AFTER MIDNIGHT, once Annabeth and the girls had finally gone to sleep and Annabeth's cousin Celeste, who'd come by as soon as she'd heard, had started dozing on the couch, Jimmy went downstairs and sat on the front porch of the three-decker he shared with the Savage brothers.

He brought Sean's glove with him and he slipped it over his hand even though he couldn't get his thumb in there and the heel of the glove stopped in the middle of his palm. He sat looking out at the four lanes of Buckingham Avenue and tossed a ball into the webbing, the soft thwack of leather against leather calming something in him.

Jimmy had always liked sitting out here at night. The storefronts across the avenue were closed and mostly dark. At night, a hush fell over an area where commercial business was conducted during the day, and it was a hush unlike any other. The noise that normally ruled the daytime wasn't gone, it was merely sucked up, as if into a pair of lungs, and then held, waiting to be expelled. He trusted that hush, warmed to it, because it promised the return of the noise, even as it held it captive. Jimmy couldn't imagine living somewhere rural, where the hush was the noise, where silence was delicate and shattered upon touch.

But he did like this hush, this rumbling stillness. Up until now, the evening had seemed so noisy, so violent with voices and the weeping of his wife and daughters. Sean Devine had sent over two detectives, Brackett and Rosenthal, to search Katie's room with embarrassed eyes cast downward, whispering to Jimmy their apologies as they searched drawers and under the bed and mattress, Jimmy wishing they'd just speed it up, stop fucking talking to him. In the end, they didn't find anything unusual outside of seven hundred dollars in new bills in Katie's sock drawer. They'd shown it to Jimmy along with her bank book? stamped "Closed"? the final withdrawal having been made Friday afternoon.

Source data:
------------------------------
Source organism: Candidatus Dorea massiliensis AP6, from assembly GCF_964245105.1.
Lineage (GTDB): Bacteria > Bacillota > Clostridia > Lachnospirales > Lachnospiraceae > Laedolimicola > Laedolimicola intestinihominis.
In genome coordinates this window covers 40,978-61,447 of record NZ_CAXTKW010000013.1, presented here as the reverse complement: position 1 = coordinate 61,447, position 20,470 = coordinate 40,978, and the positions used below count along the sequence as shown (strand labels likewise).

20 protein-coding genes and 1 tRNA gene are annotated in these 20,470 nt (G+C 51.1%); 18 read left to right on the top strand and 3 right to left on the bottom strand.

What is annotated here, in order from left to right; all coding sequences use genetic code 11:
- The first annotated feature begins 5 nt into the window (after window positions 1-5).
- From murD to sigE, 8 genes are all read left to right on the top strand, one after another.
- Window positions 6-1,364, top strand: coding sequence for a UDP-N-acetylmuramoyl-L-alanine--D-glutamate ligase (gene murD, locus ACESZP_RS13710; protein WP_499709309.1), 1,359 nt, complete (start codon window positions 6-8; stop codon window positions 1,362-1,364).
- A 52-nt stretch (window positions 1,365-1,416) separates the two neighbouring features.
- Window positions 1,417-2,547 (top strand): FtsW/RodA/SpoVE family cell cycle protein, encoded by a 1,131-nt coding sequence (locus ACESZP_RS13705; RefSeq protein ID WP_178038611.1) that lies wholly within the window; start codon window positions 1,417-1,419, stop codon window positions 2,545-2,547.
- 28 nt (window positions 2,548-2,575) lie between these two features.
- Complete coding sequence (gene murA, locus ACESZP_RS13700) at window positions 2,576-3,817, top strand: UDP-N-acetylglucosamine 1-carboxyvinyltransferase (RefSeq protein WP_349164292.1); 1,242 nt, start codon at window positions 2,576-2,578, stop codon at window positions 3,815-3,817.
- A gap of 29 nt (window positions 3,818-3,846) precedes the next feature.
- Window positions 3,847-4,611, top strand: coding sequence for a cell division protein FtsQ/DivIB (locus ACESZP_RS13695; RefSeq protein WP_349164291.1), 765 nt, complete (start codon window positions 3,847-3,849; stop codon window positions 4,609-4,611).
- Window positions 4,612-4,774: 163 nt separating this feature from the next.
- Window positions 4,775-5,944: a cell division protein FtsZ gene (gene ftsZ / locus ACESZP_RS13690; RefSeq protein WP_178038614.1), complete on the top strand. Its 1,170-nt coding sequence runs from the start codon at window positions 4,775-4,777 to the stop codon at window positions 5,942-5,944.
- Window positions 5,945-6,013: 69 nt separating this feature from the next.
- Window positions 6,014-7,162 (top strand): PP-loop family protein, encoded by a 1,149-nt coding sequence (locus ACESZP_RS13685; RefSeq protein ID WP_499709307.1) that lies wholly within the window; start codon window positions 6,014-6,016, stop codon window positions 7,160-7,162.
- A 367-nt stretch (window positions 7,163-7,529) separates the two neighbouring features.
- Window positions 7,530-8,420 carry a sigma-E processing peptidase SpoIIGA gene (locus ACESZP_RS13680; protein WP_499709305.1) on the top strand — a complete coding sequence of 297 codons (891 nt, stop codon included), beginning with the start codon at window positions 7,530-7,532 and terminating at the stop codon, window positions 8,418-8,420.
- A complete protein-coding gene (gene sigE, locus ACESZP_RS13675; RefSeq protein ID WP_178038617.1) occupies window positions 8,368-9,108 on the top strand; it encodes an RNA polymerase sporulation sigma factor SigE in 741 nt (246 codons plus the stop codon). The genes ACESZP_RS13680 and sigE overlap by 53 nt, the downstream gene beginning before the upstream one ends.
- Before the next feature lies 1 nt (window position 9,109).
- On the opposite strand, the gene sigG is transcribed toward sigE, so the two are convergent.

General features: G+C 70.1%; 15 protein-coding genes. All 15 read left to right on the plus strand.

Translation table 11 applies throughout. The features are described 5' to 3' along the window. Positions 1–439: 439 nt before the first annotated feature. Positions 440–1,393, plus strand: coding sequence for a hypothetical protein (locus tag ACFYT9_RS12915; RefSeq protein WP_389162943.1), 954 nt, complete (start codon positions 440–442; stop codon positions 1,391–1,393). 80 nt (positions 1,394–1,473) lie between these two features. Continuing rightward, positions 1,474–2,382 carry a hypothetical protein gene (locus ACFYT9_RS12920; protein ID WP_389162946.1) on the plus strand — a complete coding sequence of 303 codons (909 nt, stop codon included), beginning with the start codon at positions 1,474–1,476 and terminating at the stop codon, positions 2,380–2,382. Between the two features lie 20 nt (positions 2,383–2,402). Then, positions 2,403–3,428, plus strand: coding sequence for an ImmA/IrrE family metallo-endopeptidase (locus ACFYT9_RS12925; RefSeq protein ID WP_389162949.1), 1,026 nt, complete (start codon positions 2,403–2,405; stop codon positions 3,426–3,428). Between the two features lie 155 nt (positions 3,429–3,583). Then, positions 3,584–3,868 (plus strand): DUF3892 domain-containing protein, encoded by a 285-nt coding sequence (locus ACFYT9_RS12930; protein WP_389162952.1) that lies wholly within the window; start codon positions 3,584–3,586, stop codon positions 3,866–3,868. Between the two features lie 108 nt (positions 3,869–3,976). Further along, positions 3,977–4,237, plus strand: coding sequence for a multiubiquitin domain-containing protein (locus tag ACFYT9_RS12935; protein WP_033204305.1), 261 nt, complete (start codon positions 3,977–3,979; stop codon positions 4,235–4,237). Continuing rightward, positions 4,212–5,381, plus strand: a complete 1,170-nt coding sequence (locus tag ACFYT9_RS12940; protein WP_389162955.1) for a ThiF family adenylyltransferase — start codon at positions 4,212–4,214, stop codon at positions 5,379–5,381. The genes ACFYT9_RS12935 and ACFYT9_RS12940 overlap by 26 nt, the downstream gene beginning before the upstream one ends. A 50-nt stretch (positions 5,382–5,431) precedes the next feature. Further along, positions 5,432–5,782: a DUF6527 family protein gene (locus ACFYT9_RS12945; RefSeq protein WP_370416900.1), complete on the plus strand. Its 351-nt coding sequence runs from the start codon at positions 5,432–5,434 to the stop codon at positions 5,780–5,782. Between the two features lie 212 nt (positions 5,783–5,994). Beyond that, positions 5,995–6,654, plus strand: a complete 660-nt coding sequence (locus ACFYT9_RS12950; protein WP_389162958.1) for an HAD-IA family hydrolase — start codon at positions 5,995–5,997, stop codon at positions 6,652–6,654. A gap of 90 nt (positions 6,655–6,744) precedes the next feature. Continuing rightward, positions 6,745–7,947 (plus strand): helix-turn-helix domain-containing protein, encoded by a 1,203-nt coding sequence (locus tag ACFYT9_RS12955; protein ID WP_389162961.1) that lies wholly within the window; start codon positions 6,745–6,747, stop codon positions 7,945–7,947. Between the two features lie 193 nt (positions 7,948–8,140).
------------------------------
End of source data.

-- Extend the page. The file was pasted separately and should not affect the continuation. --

Jimmy had no answer for them. It was a surprise to him. But given all the other surprises of the day, it had very little effect. It just added to the general numbness.

"We can kill him."

Val stepped out onto the porch and handed Jimmy a beer. He sat down beside him, his feet bare on the steps.


Val nodded. "I'd like to. You know, Jim?"

"You think he killed Katie."

Val nodded. "Or had someone else do it. Don't you? Her girlfriends sure thought so. They say Roman rolled up on them in a bar, threatened Katie."


"Well, gave her some shit anyway, like she was still O'Donnell's girl. Come on, Jimmy, it had to be Bobby."

Jimmy said, "I don't know that for sure yet."

"What'll you do when you do know?"

Jimmy put the baseball glove on the step below him and opened his beer. He took a long, slow drink from it. "I don't know that, either."



THEY WENT at it all night and into the morning? Sean, Whitey Powers, Souza and Connolly, two other members of the State Homicide Unit, Brackett and Rosenthal, plus a legion of troopers and CSS techs, photographers and medical examiners? everyone banging at the case like a steel box. They'd scraped every leaf in the park for evidence. They'd filled notebooks with diagrams and field reports. The troopers had conducted the house-to-house Q & A's of every house within walking distance of the park, filled a van with vagrants from the park and the burned-out shells on Sydney. They searched through the backpack they'd found in Katie Marcus's car and come up with the usual shit before finding a brochure for Las Vegas and a list of Vegas hotels on lined yellow paper.